MEPS 474:277-285 (2013)  -  doi:10.3354/meps10081

Olfactory detection of dimethyl sulphide in a krill-eating Antarctic penguin

Luisa Amo1,*, Miguel Ángel Rodríguez-Gironés1, Andrés Barbosa

1Departamento de Ecología Funcional y Evolutiva, Estación Experimental de Zonas Áridas, Carretera de Sacramento s/n, 04120, La Cañada de San Urbano, Almería, Spain
2Departamento de Ecología Evolutiva, Museo Nacional de Ciencias Naturales, C/ José Gutiérrez Abascal 2, 28006, Madrid, Spain

ABSTRACT: In response to zooplankton grazing, phytoplankton release dimethylsulphoniopropionate in the seawater, which is then catabolized to dimethyl sulphide (DMS) that is emitted to the air. This molecule therefore signals areas of high productivity in the oceans, and it can be used by predators for locating foraging areas. Detection of this compound has been described in several species of procelariiform seabirds and non-Antarctic fish-feeding penguins. However, there is no evidence of DMS detection by krill-feeding penguins. The mechanisms of krill detection by its predators are especially relevant in Antarctica, where trophic webs are mainly based on krill. We explored for the first time whether a krill-feeding penguin species, the chinstrap penguin Pygoscelis antarctica, is able to detect DMS. We examined whether chinstrap penguins could detect DMS by locating DMS or control recipients in pathways that penguins used when moving between the colony and the sea. We also analysed the attraction of nestling penguins to DMS in a T-shaped experimental enclosure. Our results showed that adult penguins are attracted to DMS on land. Nestling penguins also tended to be attracted to the scent of DMS. Further research is needed to examine whether chinstrap penguins use natural DMS concentrations as a foraging cue at sea.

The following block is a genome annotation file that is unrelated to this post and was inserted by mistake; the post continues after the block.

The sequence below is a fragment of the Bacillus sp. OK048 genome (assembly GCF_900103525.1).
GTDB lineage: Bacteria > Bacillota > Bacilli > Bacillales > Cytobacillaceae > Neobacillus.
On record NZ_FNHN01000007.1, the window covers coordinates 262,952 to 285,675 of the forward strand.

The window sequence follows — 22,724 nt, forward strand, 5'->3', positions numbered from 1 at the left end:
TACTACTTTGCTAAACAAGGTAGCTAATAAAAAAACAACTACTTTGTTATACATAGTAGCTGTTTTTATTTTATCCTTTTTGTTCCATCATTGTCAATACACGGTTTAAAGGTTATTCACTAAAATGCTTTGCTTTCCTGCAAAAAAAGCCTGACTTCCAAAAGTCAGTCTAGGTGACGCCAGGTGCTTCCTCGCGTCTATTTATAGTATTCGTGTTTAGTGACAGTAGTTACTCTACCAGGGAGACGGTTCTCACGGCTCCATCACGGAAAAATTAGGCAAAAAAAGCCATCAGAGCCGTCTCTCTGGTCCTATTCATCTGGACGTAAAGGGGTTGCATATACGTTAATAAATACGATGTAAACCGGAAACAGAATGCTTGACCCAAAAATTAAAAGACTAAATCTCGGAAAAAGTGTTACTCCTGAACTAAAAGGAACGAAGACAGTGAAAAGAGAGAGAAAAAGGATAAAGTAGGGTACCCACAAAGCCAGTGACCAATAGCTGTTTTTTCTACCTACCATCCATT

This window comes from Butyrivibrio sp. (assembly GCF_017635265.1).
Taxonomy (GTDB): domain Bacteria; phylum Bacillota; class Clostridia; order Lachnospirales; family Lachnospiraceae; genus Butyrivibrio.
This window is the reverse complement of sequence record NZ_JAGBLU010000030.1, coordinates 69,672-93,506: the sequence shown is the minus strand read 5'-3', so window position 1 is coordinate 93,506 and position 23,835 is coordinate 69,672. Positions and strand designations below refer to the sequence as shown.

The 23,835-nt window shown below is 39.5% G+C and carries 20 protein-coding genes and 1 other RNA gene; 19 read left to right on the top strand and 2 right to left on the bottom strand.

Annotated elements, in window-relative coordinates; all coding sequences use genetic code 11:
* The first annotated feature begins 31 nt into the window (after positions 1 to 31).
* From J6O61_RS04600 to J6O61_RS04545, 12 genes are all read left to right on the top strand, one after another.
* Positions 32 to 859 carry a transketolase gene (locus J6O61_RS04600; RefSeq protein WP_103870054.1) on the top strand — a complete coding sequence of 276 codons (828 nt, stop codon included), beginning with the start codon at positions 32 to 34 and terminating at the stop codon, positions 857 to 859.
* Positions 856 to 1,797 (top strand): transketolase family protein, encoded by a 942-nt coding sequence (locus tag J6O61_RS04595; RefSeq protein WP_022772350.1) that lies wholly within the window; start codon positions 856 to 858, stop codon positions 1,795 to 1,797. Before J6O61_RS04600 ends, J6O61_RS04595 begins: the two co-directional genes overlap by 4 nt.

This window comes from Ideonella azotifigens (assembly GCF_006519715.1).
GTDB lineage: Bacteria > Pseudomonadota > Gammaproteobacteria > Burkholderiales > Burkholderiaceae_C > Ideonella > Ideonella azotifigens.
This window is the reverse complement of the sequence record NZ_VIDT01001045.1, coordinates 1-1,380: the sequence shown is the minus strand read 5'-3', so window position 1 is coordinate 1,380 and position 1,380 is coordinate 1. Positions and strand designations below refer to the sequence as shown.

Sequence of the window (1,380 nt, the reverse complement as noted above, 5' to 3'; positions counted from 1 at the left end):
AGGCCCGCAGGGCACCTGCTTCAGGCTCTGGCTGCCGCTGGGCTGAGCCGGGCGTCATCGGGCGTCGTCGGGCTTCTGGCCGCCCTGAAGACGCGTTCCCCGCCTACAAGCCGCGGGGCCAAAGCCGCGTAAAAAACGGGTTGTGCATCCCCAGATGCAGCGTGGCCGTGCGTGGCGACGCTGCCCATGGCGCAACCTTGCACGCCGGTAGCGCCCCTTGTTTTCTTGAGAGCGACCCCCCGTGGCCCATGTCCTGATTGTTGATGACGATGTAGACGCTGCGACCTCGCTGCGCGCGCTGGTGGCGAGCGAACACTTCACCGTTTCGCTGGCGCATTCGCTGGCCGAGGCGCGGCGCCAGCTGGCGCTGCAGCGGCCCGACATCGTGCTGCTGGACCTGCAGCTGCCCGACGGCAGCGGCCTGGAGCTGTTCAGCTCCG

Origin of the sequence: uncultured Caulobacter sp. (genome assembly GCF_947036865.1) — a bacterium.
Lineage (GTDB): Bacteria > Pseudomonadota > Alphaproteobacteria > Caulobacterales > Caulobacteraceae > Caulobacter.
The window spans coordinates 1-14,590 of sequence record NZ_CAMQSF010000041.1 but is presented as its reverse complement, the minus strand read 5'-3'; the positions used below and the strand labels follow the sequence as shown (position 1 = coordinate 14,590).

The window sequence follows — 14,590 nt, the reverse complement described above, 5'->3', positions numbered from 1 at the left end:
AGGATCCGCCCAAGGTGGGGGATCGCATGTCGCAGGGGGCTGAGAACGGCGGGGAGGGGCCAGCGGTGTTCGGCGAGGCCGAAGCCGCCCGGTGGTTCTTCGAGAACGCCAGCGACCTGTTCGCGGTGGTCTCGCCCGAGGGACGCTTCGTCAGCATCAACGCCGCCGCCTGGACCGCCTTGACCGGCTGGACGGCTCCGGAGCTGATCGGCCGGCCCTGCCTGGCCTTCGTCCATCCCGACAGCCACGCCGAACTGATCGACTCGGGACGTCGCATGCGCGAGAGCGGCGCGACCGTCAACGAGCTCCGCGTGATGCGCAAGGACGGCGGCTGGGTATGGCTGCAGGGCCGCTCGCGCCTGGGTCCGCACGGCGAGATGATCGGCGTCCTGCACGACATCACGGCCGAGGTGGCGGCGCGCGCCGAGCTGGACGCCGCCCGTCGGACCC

KEY WORDS: Dimethyl sulphide · Avian olfaction · Antarctic penguin · Pygoscelis antarctica

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Cite this article as: Amo L, Rodríguez-Gironés MÁ, Barbosa A (2013) Olfactory detection of dimethyl sulphide in a krill-eating Antarctic penguin. Mar Ecol Prog Ser 474:277-285

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